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Women in Woodworking - Meet Marilyn Guthrie
By Andrea Ramsay
Seattle, WA

This month I got to know Marilyn Guthrie a little better. I've been a fan of Marilyn for awhile, she has a great blog, sheworkswood.com , with loads of helpful information that I highly recommend checking out. Marilyn shares what she knows and what she learns with such generosity you know that is just who she is. We met at Pratt Fine Arts Center in Seattle and she brought a walnut log, a froe, axe and carving tools for us to work together carving a green spoon. Marilyn again sharing her learning, her tools and a nice walnut log.

Marilyn became interested in woodworking, like many people, after she found herself with a garage full of tools from remodeling her 1906 home. She had previously attempted a bookcase project unsuccessfully, not finding the help she needed and abandoning the project. When the house remodel was finished in 2009 she found Marc Spagnuolo, aka The Wood Whisperer, and using his project videos made her first big project, a chest of drawers. She's been hooked ever since. When she reflects back she says "My only regret is that I didn't get exposed to woodworking sooner. I grew up in Texas and, in Jr. High and High School, girls weren't allowed to take shop, only sewing and homemaking."

Marilyn says her favorite part of woodworking is using handtools and she points out that there are so many great sources of hand tool knowledge such as Chris Schwarz and Shannon Rogers . It's a great time to be a hand tool woodworker with so many avenues for inspiration and knowledge along with a great resurgence of smaller hand tool manufacturers. She says if you live in a larger city you can buy most of your wood pre-dimensioned, "since dimensioning/milling wood is kind of a chore." She does recommend a somewhat hybrid approach, "If you're going to make furniture, owning a thickness planer and a bandsaw (the wood working sewing machine) will make things easier and expand your horizons." She has really enjoyed learning to make things in this way, primarily by hand. "If you don't want to have machines, there are plenty of other woodworking rabbit holes to pursue." For example last May, Marilyn took a class with Peter Galbert at the Port Townsend School of Woodworking here in Washington State. She made a Windsor chair learning to use a draw knife, scorp and travisher, making the large majority of the chair by hand and loving it. A lathe was used to make the legs, but a lathe is not required as you could shape them by hand or have a turner make the legs and stretchers for you. "If you think about it, before power tools, hand work is how everything was made" she reminds us. For Marilyn as a hobbyist wood worker, she feels hand tools are the way to go, "You need less space and I think it's a lot more approachable with some good support." You can find good quality online and in-person classes in most areas of the country.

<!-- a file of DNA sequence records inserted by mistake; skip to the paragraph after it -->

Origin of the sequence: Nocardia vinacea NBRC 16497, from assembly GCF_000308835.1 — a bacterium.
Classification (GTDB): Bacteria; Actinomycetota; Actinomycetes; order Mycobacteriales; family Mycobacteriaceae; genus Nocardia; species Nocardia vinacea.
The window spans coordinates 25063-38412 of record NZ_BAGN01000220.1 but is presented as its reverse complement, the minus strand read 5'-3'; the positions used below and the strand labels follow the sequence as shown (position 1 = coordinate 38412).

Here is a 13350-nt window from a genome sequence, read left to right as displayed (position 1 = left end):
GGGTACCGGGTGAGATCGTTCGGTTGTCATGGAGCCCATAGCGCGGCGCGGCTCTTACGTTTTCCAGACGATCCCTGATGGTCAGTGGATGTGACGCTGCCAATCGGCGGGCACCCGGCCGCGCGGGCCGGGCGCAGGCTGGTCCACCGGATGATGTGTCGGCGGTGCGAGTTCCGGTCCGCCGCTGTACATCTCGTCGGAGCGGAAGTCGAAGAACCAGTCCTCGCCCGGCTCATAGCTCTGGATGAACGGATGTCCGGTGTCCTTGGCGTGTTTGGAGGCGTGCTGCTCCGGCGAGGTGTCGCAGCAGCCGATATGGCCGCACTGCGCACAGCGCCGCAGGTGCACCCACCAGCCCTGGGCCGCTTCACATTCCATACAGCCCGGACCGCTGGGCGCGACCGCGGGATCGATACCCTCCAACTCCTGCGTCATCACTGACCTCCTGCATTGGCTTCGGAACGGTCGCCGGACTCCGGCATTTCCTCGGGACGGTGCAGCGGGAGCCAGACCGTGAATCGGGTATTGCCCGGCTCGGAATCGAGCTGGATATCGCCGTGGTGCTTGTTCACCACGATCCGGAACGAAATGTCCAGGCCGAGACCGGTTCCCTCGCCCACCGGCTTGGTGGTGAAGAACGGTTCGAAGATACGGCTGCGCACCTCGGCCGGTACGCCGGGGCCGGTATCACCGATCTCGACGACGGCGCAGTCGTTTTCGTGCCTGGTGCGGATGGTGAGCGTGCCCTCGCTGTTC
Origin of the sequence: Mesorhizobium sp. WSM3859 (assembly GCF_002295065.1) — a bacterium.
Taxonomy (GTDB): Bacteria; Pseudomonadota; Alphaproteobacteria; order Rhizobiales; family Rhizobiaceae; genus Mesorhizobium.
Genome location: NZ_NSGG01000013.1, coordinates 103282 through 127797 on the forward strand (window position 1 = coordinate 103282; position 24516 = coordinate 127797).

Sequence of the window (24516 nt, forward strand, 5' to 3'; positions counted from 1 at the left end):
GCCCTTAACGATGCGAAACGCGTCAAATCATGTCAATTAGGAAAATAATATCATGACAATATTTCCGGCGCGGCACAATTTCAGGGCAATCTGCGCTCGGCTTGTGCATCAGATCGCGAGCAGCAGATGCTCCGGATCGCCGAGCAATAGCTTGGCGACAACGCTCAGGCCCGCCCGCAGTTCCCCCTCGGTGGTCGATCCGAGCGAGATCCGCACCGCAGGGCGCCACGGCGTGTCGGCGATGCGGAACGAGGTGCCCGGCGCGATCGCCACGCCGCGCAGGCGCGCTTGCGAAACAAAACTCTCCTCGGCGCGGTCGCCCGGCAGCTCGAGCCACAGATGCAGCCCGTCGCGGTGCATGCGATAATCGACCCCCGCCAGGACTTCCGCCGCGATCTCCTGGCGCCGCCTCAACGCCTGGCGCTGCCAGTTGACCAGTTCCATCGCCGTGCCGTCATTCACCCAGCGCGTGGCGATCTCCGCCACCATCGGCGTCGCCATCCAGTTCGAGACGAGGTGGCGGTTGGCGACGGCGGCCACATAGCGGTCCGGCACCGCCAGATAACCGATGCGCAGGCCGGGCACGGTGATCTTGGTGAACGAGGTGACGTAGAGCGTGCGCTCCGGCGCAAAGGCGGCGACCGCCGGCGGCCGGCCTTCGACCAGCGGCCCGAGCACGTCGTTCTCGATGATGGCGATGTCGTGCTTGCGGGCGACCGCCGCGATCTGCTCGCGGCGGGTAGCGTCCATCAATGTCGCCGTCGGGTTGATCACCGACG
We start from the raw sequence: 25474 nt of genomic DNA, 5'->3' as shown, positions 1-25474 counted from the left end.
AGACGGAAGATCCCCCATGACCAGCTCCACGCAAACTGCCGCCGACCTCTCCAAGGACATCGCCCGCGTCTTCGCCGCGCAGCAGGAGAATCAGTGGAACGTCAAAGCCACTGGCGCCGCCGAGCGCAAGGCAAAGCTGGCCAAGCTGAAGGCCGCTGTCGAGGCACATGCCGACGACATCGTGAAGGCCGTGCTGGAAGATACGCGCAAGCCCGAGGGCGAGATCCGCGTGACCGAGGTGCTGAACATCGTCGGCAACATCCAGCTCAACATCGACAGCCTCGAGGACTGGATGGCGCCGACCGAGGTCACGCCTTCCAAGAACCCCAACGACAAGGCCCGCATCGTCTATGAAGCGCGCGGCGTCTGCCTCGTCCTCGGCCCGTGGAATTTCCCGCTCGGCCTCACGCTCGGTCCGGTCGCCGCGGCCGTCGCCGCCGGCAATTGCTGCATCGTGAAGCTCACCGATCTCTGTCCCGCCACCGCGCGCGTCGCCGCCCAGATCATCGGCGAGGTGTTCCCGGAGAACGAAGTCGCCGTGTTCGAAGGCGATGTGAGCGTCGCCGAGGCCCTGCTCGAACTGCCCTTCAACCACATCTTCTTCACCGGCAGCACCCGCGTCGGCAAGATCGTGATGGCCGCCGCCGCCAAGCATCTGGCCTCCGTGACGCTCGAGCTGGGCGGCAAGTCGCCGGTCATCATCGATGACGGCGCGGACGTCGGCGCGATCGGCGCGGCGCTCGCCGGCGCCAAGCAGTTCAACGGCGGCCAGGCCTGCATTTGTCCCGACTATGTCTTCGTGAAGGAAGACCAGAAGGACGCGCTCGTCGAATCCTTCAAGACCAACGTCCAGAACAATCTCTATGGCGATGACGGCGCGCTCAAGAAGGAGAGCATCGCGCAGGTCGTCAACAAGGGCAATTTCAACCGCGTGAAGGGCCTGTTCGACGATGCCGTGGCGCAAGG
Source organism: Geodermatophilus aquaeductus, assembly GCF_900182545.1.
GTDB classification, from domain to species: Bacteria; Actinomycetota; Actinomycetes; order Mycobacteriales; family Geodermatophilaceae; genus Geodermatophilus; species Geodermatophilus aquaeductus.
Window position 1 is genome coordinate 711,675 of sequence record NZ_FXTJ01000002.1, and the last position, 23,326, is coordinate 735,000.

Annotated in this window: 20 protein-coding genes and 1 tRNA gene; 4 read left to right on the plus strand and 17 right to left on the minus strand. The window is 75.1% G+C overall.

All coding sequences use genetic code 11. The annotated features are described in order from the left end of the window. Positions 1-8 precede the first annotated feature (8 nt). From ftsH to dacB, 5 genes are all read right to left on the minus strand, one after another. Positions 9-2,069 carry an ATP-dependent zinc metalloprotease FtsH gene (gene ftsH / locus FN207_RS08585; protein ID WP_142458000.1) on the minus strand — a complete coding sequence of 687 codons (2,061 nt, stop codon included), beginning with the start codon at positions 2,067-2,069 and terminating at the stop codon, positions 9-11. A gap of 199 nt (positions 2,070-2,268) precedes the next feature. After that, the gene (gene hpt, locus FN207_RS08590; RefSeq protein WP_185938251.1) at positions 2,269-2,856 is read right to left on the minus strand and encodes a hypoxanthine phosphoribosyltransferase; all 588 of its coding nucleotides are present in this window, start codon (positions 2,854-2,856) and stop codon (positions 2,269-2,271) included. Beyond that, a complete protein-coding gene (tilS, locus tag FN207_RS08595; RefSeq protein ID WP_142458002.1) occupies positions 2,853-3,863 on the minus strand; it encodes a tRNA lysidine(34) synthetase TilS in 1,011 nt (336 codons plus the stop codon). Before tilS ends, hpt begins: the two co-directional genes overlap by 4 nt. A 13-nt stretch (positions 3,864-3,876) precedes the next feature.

Reminding her about her junior high experience and not being allowed to take woodworking or shop because those classes were only for boys at the time, I asked what it's like for her to be a women in the woodworking field today. "It's been really fun being a woman who is a woodworker. All of the guys I've met seem to enjoy knowing female woodworkers. There are a lot more women woodworkers out there than you might think. I've met many of them through Instagram. It's been a blast getting to know them. I'm awed by things that my female woodworker friends are doing."

Marilyn's advice to those new to woodworking is to pick a project that you really want to make and then buy the best tools you can afford to make it. She says if you can't afford the tools then look to local community colleges, art centers or maker spaces such as Pratt Fine Arts in Seattle. These shared spaces often have some of the larger, more expensive tools you may need. Additionally, these spaces can also be a great place to meet other woodworkers and begin to build a community. Marilyn suggests an end grain cutting board as a starter project, it can be accomplished with minimal time investment and expose you to several key learnings preparing you to move on to that larger project without getting discouraged. She recommends following the Wood Whisperer's how-to video and then you can't go wrong. If you want some good online hand tool education Marilyn says to also check out "Shannon Roger's Hand Tool School " which has a bunch of beginner projects that will also help you set up shop."

Find out more about Marilyn by visiting her website or by emailing her at muthrie@gmail.com .

Andrea Ramsay is a dedicated student of hand tool woodworking since attending Port Townsend School of Woodworking and completing their three month intensive program. She left the technology world in 2014 and is happy every day that she traded in her laptop for a chisel. She does commissioned work out of her shop in Seattle's Equinox Studios..

Andrea can be reached directly via email at andrearamsay@gmail.com and you can check out her website at www.andrearamsay.com and follow her on Instagram at @andrearrr .

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